It's not uncommon for people to endure a rollercoaster of emotions following a breakup. Many of us will be familiar with feeling a crushing loss of control and a desperate urge to get it back; why else do you think so many people get into the best shape of their lives post-heartbreak?
However, new research indicates that while most people feel less in control of their lives following a split, that feeling is usually fleeting - and over time, they not only regain that sense of control, but better it. What doesn't kill you really does make you stronger!
Previous research has shown that a greater perceived sense of personal control over one's life is associated with better well-being and improved health. Romantic relationships are closely linked to that perceived control; for instance, evidence suggests a link between a sense of control and a better, more satisfied relationship. However, less is known about how the loss of a relationship might be linked to changes in that control.
To shed some light on the issue, a team of researchers from HMU Health and Medical University in Potsdam, Germany found that people who split from their partners felt less in control of their lives in the year following the separation, but after the first year, that sense of control was recovered - and they ended up feeling even more in control than they did to begin with. The study also found that people who suffer the death of a partner typically feel more in control post-loss than the period prior to the death.
The authors said the findings, published in the journal PLOS ONE on Wednesday, support their idea that people sometimes grow from stressful experiences such as a breakup, becoming increasingly convinced in their ability to influence their lives and futures through their own behaviour.
To conduct their research, the team analysed people who endured different forms of loss in relationships. They found these experiences were linked with different patterns of short and long-term feelings of control following the loss.
Eva Asselmann of HMU Health and Medical University and Jule Specht of Humboldt-Universität zu Berlin analysed data from three timepoints in a multi-decade study of households in Germany. Specifically, they used yearly questionnaire results from 1994, 1995 and 1996 to evaluate changes in perceived control for 1235 people who experienced separation from their partner, 423 who divorced, and 437 whose partners passed away.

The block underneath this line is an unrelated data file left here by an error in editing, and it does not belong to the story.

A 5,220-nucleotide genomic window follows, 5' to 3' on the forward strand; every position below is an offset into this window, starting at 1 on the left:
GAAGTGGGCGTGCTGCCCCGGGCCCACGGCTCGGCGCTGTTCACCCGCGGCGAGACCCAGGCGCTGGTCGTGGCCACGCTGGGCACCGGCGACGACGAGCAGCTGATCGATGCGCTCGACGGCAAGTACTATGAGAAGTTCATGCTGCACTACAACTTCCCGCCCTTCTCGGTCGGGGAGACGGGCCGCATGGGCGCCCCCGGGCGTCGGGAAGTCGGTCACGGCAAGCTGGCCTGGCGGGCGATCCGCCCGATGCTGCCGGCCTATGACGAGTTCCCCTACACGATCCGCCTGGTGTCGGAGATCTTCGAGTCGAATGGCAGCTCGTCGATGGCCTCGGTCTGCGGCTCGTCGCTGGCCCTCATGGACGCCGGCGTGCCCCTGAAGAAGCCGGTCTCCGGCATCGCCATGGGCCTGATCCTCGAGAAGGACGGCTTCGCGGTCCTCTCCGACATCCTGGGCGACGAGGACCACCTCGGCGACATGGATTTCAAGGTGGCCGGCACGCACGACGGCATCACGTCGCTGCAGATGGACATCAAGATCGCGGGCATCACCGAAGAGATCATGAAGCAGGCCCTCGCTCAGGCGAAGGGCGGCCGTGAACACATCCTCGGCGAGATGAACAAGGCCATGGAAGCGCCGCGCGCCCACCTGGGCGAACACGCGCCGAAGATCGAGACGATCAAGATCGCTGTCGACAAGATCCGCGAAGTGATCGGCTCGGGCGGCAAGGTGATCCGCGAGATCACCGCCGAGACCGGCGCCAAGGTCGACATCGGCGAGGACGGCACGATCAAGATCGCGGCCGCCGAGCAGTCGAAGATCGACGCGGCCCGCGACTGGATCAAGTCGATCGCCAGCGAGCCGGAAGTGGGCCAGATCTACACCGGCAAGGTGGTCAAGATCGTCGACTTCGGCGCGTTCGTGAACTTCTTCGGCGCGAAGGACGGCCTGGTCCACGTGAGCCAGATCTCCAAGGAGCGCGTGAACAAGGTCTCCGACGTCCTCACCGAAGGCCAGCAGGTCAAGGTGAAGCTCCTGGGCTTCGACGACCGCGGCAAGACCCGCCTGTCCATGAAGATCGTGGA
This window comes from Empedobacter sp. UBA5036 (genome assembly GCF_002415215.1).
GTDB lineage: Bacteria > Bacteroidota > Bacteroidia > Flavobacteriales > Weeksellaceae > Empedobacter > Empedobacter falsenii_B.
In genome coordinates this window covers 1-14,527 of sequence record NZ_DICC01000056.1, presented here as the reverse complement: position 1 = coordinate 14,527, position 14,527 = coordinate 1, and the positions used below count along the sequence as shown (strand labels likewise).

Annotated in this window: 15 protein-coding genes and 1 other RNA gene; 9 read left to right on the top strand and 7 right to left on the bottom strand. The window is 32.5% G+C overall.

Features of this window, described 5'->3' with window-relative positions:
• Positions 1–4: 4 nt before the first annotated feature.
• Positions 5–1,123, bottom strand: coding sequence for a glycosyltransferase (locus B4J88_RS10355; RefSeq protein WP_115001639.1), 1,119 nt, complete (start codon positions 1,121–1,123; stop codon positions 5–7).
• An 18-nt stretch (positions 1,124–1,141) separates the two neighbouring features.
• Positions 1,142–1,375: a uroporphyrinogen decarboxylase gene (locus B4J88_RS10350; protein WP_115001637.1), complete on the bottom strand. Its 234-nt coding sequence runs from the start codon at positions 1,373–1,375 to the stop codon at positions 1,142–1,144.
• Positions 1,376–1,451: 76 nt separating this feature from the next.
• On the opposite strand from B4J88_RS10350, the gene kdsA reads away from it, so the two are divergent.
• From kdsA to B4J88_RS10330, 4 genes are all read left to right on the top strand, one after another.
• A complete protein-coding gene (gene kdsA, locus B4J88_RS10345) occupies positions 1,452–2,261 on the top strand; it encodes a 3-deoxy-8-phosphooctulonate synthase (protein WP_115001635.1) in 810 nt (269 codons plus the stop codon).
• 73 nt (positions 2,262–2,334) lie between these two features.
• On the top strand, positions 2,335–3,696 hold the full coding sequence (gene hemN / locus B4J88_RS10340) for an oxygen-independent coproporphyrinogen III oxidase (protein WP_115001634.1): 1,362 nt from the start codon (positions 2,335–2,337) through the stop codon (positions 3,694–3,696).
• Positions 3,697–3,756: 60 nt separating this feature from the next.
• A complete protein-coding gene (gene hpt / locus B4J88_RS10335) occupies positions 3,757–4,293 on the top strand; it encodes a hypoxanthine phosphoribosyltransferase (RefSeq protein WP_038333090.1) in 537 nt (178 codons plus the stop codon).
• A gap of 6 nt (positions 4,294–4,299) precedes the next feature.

Statistical analysis of the questionnaire results suggests that overall, people who experienced separation from their partner experienced a drop in perceived control in the first year after separation, but that was followed by a gradual increase in later years. After separation, women were more likely than men to have a decline in their sense of control, while younger people had an increased sense of control compared to older people.
People whose partners passed away had an overall increase in perceived control during the first year post-loss, followed by a continued boost compared to the period before the death. However, compared to older people, younger people experienced more detrimental effects of partner death on their sense of control.
The analysis found no links between divorce and perceived control.
The researchers have since called for future investigations to track people who have not yet experienced relationship loss and evaluate changes in their perceived control when loss occurs.
"Our findings suggest that people sometimes grow from stressful experiences - at least regarding specific personality characteristics," the authors said.
"In the years after losing a romantic partner, participants in our study became increasingly convinced in their ability to influence their life and future by their own behaviour.
"Their experience enabled them to deal with adversity and manage their life independently, which allowed them to grow."